Application deadline: August 31, 2008!

Master of Science (MSc), 4 semesters.
Offered jointly by the Faculty of Architecture and the Faculty of Media at the Bauhaus-University Weimar..

MediaArchitecture is an interdisciplinary Master's programme that adresses the increasing influence of media on architecture and vice versa. By exploring the growing interrelationship between architectural and medial spaces - between the materiality of life and the immateriality of medial worlds - the programme aims to open new areas of research and instruction and create new professional fields. As the medialisation of public life and everyday culture increases, so does the demand for qualified university graduates with interdisciplinary knowledge of media and architecture. Students have the opportunity to specialize in a theoretical or practical area of personal interest.

For further information please visit:
Posted on July 20, 2008.

MediaArchitecture Workshop at the MEDIACITY Conference 2008
19th January 2008, Bauhaus-University Weimar

For more images and information please visit:
Posted on February 2, 2008.


Frank Eckardt (ed.)

Media and Urban Space
Understanding, Investigating and Approaching Mediacity

354 pages, 39,80 €, Paperback, ISBN 978-3-86596-142-6

New information and communication techniques have significant influences on urban life. In this book, international and interdisciplinary research, projects and considerations about the emerging “Mediacity” are presented. Contributions from scientists, artists, and architects from 14 different countries are analyzing, researching and creatively approaching the cultural, social, political, and economical phenomena of the encounter between media and urban space.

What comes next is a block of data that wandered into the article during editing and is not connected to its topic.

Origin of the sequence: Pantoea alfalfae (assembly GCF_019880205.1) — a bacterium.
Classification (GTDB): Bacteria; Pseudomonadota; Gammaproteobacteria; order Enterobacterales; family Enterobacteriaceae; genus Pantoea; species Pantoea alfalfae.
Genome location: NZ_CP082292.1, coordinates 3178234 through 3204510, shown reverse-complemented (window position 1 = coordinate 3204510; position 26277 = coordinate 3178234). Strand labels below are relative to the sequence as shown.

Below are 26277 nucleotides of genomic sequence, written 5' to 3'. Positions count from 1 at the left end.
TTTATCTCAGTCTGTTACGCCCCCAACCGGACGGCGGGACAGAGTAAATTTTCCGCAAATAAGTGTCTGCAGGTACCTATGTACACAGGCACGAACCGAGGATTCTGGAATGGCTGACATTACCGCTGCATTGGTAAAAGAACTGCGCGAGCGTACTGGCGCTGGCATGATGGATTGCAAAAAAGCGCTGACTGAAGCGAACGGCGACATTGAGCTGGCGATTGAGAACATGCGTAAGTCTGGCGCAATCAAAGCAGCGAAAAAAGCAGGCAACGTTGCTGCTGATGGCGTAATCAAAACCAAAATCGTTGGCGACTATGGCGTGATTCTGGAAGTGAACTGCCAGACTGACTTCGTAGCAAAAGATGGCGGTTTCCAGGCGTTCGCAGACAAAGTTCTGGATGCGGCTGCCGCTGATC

Posted on December 9, 2007.

MEDIACITY - Situations, Practices and Encounters
International Conference, 18-19th January 2008, Bauhaus-University Weimar 

The conference will investigate how the social settings and spaces of the city are created, experienced and practiced through the use and presence of new media. We will take the position that new media enables different settings, practices and behaviours to occur in urban space. These media create opportunities for diverse forms of connections between people and spaces and enable and create flows; of information, of communication and of knowledge.

The conference will consist of three sessions, a workshop and several additional activities, which will explore these themes in a focussed way. We anticipate contributions from academics, practitioners, activists close to disciplines such as media studies, architecture, urban studies, cultural and urban geography and sociology – using in innovative ways and reflecting critically on processes, methods and impacts of public participation and technologies in urban realm, within their theoretical and practical research, teaching, or activism roles.

MEDIACITY Conference 2008
Posted on October 29, 2007.